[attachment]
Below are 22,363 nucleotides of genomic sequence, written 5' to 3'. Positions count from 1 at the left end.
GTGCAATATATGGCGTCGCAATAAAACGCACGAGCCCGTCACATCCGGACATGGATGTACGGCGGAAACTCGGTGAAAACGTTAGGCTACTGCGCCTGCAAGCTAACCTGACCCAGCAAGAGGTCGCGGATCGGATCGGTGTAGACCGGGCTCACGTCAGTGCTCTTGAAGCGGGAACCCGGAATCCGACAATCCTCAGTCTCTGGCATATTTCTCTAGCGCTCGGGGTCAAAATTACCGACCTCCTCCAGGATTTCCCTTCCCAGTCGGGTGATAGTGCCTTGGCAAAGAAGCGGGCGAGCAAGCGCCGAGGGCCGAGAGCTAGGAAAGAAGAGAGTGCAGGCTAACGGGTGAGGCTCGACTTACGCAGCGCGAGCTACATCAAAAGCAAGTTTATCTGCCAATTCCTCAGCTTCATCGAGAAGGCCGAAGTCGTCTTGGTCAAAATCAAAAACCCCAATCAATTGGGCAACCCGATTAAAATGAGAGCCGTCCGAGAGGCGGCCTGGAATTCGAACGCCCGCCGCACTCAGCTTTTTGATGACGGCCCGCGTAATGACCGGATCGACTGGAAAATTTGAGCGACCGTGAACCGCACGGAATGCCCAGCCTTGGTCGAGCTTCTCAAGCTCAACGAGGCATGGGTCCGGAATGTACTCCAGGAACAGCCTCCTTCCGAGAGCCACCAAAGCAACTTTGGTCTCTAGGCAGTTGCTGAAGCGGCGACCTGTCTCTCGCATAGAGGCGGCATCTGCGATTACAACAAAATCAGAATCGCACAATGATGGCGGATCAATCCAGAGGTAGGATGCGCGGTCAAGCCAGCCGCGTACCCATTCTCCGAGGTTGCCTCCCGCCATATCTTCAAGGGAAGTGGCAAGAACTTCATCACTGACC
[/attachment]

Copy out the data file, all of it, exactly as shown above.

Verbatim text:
Below are 22,363 nucleotides of genomic sequence, written 5' to 3'. Positions count from 1 at the left end.
GTGCAATATATGGCGTCGCAATAAAACGCACGAGCCCGTCACATCCGGACATGGATGTACGGCGGAAACTCGGTGAAAACGTTAGGCTACTGCGCCTGCAAGCTAACCTGACCCAGCAAGAGGTCGCGGATCGGATCGGTGTAGACCGGGCTCACGTCAGTGCTCTTGAAGCGGGAACCCGGAATCCGACAATCCTCAGTCTCTGGCATATTTCTCTAGCGCTCGGGGTCAAAATTACCGACCTCCTCCAGGATTTCCCTTCCCAGTCGGGTGATAGTGCCTTGGCAAAGAAGCGGGCGAGCAAGCGCCGAGGGCCGAGAGCTAGGAAAGAAGAGAGTGCAGGCTAACGGGTGAGGCTCGACTTACGCAGCGCGAGCTACATCAAAAGCAAGTTTATCTGCCAATTCCTCAGCTTCATCGAGAAGGCCGAAGTCGTCTTGGTCAAAATCAAAAACCCCAATCAATTGGGCAACCCGATTAAAATGAGAGCCGTCCGAGAGGCGGCCTGGAATTCGAACGCCCGCCGCACTCAGCTTTTTGATGACGGCCCGCGTAATGACCGGATCGACTGGAAAATTTGAGCGACCGTGAACCGCACGGAATGCCCAGCCTTGGTCGAGCTTCTCAAGCTCAACGAGGCATGGGTCCGGAATGTACTCCAGGAACAGCCTCCTTCCGAGAGCCACCAAAGCAACTTTGGTCTCTAGGCAGTTGCTGAAGCGGCGACCTGTCTCTCGCATAGAGGCGGCATCTGCGATTACAACAAAATCAGAATCGCACAATGATGGCGGATCAATCCAGAGGTAGGATGCGCGGTCAAGCCAGCCGCGTACCCATTCTCCGAGGTTGCCTCCCGCCATATCTTCAAGGGAAGTGGCAAGAACTTCATCACTGACC